(Adds fund manager, executive comments, show news, background)
* PSA-Opel deal creates Europe’s No.2 carmaker
* VW sees technology shifts more important for industry
* Toyota says investment in hybrids paying off
* Ford says tariff-free Brexit deal key for UK workforce
By Agnieszka Flak and Andreas Cremer
GENEVA, March 7 (Reuters) - The auto industry is facing seismic changes with the rise of electric vehicles, automated driving and car sharing set to eclipse even big mergers such as PSA’s purchase of Opel, executives at the Geneva auto show said.
Peugeot maker PSA Group said on Monday it had agreed to buy loss-making Opel from General Motors, creating Europe’s second-biggest carmaker behind Volkswagen and sparking speculation of more consolidation.
However, some auto executives gathering in Geneva said the deal was unlikely to alter the landscape on its own, with changing consumer habits and new rivals in Silicon Valley and China all likely to have a much bigger impact on carmakers.
“My feeling is that the industry as a whole and brand positioning will change in the next 10 or 15 years, and that comes in addition to traditional consolidation,” said Herbert Diess, head of Volkswagen’s (VW) passenger car division.
“We are really in a transitionary phase for the industry. There are new competitors on the horizon like Tesla or Chinese ventures,” Diess told reporters, adding that he did not expect a wave of Opel-style mergers.
Volkswagen (VW) is investing billions of euros in electric vehicles, automated driving and new mobility services, in part as it tries to recover from a costly emissions test cheating scandal that has hit demand for diesel vehicles.
The company, which is also cutting costs, is unveiling a fully self-driving concept car at the Geneva show.
Karl Schlicht, head of European sales at Japan’s Toyota , also played down the impact of the PSA-Opel deal, which brings together carmakers with a heavy focus on diesel and low-margin fleet vehicles.
“We ran a counter strategy in Europe which may not look as successful for some past years because our volumes were a bit lower, but in terms of where we want to end up, it’s turning out to be a good strategy,” he said, referring to Toyota’s investment in hybrid vehicles.
Toyota forecasts its European sales will rise 5 percent this year while the market is expected to grow just 1 percent amid uncertainty over German and French elections and Britain’s departure from the European Union.
BMW boss Harald Krueger, however, said the cost of investments in new technologies could spur deals among smaller carmakers.
‘NO SURVIVAL OF THE FATTEST’
Some industry analysts also say an enlarged PSA could actually ease the pressure on rivals if CEO Carlos Tavares uses similar methods to turn a profit at Opel that worked at PSA.
In the three years since Tavares took the helm at PSA, its existing brands - Peugeot, Citroen and DS - have significantly increased pricing relative to benchmarked rivals, sometimes at the expense of sales.
A similar approach at Opel, which has been among the region’s most aggressive discounters, could give the entire European mass-market car industry some breathing space.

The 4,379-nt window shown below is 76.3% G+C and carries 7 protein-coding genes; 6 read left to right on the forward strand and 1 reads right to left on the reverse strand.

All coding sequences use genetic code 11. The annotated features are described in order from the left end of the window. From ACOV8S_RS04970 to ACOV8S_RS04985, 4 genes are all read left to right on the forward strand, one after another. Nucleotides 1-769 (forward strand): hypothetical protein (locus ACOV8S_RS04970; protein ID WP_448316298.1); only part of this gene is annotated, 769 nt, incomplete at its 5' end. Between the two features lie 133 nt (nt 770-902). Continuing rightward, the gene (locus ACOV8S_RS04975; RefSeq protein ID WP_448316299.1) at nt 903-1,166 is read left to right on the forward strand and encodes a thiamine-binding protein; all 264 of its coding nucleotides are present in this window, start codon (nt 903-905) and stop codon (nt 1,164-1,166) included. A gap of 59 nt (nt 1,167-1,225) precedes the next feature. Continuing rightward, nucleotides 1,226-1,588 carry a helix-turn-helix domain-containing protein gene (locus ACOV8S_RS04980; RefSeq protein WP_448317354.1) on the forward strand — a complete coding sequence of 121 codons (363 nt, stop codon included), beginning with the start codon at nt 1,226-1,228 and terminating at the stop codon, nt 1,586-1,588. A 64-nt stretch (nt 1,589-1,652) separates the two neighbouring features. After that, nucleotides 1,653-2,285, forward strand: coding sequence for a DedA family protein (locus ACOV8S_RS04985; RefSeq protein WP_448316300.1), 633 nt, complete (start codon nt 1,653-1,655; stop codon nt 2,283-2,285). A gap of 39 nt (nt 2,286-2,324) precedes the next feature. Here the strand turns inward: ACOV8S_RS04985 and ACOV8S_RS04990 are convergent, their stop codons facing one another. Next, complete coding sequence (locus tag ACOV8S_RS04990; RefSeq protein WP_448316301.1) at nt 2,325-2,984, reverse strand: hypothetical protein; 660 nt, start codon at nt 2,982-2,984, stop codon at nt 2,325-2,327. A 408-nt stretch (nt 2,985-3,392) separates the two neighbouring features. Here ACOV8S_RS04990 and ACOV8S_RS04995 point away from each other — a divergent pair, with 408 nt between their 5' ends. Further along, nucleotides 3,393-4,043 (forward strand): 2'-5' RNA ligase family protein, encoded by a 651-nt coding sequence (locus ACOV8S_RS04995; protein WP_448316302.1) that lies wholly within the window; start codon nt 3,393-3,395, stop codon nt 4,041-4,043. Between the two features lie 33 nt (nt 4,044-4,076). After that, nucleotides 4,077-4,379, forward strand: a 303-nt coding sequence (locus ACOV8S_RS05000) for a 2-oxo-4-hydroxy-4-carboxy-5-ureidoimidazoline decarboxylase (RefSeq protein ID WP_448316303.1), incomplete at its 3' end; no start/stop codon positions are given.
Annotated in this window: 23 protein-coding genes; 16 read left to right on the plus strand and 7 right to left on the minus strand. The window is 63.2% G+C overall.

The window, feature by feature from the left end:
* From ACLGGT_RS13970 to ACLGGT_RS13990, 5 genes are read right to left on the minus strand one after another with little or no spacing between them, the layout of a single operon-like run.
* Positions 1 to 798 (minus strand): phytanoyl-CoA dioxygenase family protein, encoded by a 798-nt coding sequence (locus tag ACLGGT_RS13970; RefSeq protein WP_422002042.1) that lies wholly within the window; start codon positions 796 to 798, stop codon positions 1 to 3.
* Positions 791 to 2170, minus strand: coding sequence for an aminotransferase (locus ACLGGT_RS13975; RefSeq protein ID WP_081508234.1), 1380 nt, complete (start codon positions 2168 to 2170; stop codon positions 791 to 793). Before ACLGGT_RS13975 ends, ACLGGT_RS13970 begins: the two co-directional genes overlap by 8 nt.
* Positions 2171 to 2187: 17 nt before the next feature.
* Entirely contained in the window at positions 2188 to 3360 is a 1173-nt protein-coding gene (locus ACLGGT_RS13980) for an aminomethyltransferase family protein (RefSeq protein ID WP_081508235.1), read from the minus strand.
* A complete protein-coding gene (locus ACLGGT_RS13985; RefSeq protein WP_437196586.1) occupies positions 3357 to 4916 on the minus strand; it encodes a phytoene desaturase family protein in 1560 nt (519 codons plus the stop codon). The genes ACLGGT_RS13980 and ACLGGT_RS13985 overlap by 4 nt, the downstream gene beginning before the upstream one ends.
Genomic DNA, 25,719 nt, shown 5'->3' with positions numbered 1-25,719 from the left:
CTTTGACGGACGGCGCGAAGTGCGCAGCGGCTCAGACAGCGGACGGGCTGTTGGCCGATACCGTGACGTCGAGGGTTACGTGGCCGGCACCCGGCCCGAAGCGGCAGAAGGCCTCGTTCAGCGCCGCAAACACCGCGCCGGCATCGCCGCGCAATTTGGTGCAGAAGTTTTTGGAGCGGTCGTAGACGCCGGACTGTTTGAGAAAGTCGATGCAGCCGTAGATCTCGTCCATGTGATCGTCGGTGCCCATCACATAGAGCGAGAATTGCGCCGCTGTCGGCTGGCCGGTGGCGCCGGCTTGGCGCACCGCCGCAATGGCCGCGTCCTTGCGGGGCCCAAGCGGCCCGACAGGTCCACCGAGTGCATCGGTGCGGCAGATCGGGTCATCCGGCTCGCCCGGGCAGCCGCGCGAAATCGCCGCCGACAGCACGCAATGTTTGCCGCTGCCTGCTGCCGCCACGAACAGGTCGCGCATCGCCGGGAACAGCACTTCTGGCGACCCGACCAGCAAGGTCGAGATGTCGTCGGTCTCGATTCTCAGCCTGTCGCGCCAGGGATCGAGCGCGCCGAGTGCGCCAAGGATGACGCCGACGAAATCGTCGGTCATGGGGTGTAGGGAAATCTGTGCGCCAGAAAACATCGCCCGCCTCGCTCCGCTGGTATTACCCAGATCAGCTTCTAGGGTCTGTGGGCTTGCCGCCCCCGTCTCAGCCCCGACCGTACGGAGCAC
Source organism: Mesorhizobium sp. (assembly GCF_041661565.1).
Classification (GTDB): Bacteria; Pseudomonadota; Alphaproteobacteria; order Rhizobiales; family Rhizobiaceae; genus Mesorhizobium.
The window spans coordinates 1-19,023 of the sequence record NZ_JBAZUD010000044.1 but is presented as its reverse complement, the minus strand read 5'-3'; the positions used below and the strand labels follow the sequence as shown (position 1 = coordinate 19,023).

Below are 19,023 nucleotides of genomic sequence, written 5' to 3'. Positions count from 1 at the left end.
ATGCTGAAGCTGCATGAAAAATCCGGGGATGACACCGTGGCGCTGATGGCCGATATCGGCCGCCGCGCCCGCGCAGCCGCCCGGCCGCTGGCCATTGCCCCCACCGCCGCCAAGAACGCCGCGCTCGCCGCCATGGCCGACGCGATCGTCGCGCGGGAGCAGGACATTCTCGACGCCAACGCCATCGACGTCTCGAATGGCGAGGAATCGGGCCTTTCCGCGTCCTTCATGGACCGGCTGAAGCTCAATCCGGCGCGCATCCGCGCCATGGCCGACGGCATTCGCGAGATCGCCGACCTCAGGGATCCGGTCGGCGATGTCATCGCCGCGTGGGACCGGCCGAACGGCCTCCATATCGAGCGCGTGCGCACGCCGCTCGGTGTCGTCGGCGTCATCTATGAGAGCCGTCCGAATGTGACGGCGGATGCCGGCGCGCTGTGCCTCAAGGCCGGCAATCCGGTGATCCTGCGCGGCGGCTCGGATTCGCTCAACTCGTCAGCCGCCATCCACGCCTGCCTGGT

“The deal could then ease price pressures, lead to a stabilisation, or even a recovery,” said Michele Pedroni, fund manager at SYZ Asset Management in Geneva.
GM and PSA have shared production of commercial vans and developed common vehicle platforms for years, and the Opel Crossland X and the Citroen C-Aircross concept SUV on show in Geneva are a sign of the new projects and synergies they hope to achieve as one company.
Stefan Bratzel of the Center of Automotive Management in Germany said the potential improvement in profitability at PSA-Opel posed a bigger challenge to rivals than its sheer size.
“There is no survival of the fattest,” he said. “Just because you’re big, you do not win the game.”
Some analysts say Fiat Chrysler Automobiles (FCA), which has less than 7 percent of the European market compared with PSA-Opel’s more than 16 percent, could be among the most pressured, with its high debts and costly plants in Italy.
“Being a mid-sized player in Europe and not particularly profitable in the region leaves them quite vulnerable,” said Felipe Munoz, an automotive analyst at JATO. “They are too expensive to be bought by one of the big guys, and they are not in a position to grow unless they find a partner.”
FCA boss Sergio Marchionne has long advocated mergers to share the cost of cleaner and more technologically advanced cars, but his attempt to woo GM was rebuffed and with the U.S. firm now leaving Europe that option seems even less likely.
Marchionne said on Tuesday that FCA did not need a merger, but he wouldn’t rule one out and said he could approach GM again if it was the right thing to do.
He also said the PSA-Opel deal might over time encourage VW to consider a tie-up with his own company, although one industry investment banker told Reuters that was unlikely as VW focuses on its transformation following the dieselgate scandal.
Ford, another mid-sized player in Europe, highlighted the importance of keeping costs down.
European boss Jim Farley told Reuters it was “really, really important” for the future of its more than 14,000 workers in Britain that the country strikes a tariff-free trade deal when it leaves the European Union.
Additional reporting by Laurence Frost, Costas Pitas and Edward Taylor; writing by Mark Potter; editing by Jason Neely and David Clarke